Every Christmas story should have an unintelligible Scotsman completely irrelevant to the plot mixed in with the traditional Christmas themes. It works for Threshold Rep’s current holiday show, Every Christmas Story Ever Told. Save for Linus’ recitation of the Nativity according to Luke 2 in A Charlie Brown Christmas, Every Christmas Story Ever Told is a comedic commentary on the secularization and commercialization of the Christmas holiday that also ties in traditions from elsewhere in Christendom. Disclaimer: the existence of Santa Claus is debated to an absolute conclusion.
Under Michael Kordek’s direction, this production is a follow-up to last year’s Charleston debut, with some rewriting of the original by a three-man writing team in Cape May, N.J. Two cast members return, Peter Galle and Larry Perewiznyk, while Shawn Stoner and Steven Cardinal join the cast. Structured as a play within a play, Stoner plays Shawn, who wants to perform the theater company’s traditional production of Dickens’ A Christmas Carol. Galle and Pereqiznyk, who play Peter and Larry, kvetch at the dreadful idea of performing the Victorian classic one more time, and they persuade Shawn to create with them an amalgam of every Christmas story ever told.
Using improvisational audience suggestions and participation, the cast of four, including Cardinal, who plays Steven, spends the first act recreating and modifying modern Christmas stories, such as “Gustav the Green-Nosed Reingoat” and a special Christmas version of the “Dating Game” reworked as the “Fruit and Date Game.” Pop culture references are made for all ages to appreciate, and for the academic and literati set, they offer up Dylan Thomas’ “Christmas in Whales” and Wikipedia’s anthropological expertise on Christmas traditions on Easter Island. While the concept works, and the laughs from the audience are plentiful and boisterous, the first act is a bit chaotic, disjointed, and too long.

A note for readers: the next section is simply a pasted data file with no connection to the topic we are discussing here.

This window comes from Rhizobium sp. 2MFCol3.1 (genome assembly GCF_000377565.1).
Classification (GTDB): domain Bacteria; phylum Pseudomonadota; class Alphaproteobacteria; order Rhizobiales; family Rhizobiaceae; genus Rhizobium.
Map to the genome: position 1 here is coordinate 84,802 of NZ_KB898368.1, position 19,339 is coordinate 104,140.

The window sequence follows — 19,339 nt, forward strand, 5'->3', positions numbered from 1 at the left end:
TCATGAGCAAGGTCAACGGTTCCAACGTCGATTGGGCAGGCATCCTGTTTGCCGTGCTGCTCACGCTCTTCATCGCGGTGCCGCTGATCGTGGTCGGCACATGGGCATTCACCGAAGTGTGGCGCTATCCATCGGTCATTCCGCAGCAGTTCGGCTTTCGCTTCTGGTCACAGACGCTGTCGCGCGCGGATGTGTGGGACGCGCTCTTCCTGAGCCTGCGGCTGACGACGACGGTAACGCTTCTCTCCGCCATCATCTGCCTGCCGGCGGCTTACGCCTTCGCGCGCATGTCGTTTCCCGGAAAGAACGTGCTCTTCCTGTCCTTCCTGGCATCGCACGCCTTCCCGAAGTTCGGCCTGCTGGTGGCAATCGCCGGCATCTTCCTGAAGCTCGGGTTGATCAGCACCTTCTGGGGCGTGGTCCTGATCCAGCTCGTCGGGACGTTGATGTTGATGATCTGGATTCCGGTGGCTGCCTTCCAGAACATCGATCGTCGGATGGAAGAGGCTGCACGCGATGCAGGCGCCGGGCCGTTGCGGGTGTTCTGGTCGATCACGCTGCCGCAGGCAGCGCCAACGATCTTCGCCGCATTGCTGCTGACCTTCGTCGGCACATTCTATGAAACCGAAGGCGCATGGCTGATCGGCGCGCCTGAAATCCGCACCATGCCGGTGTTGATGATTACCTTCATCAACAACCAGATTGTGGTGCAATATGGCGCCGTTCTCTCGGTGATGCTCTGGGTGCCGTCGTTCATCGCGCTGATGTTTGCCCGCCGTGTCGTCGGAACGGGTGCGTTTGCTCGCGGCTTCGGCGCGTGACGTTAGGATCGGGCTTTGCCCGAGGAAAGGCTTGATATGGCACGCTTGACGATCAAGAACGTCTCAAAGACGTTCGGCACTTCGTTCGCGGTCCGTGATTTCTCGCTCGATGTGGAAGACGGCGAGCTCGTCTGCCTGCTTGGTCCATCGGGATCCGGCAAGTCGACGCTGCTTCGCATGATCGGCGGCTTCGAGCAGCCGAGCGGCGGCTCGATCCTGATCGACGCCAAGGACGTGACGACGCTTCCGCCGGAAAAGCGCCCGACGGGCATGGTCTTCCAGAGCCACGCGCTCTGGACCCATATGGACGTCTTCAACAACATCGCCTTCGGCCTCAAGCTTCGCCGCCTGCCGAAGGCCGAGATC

Act II in contrast is a smooth syncretization of It’s a Wonderful Life and A Christmas Carol. The streamlined script and fewer characters allow for a steadier pace and polished performances from the actors.
The whole cast clearly revels in the multiple roles and jocular antics of the parody. Perewiznyk’s years of experience as an improvisational actor are maximized throughout the show. His rendition of the abominable snowman attacking the lumberjack is off-the-wall comedy. Galle’s effeminate Peter nicely contrasts with his convincing impersonation of Mr. Potter. However, he makes for a hideous Donna Reed. Committed to his beloved Dickens’ tale, Stoner playfully juggles his roles, from the bearded Clara of the Nutcracker Suite to George Bailey and Ebenezer Scrooge.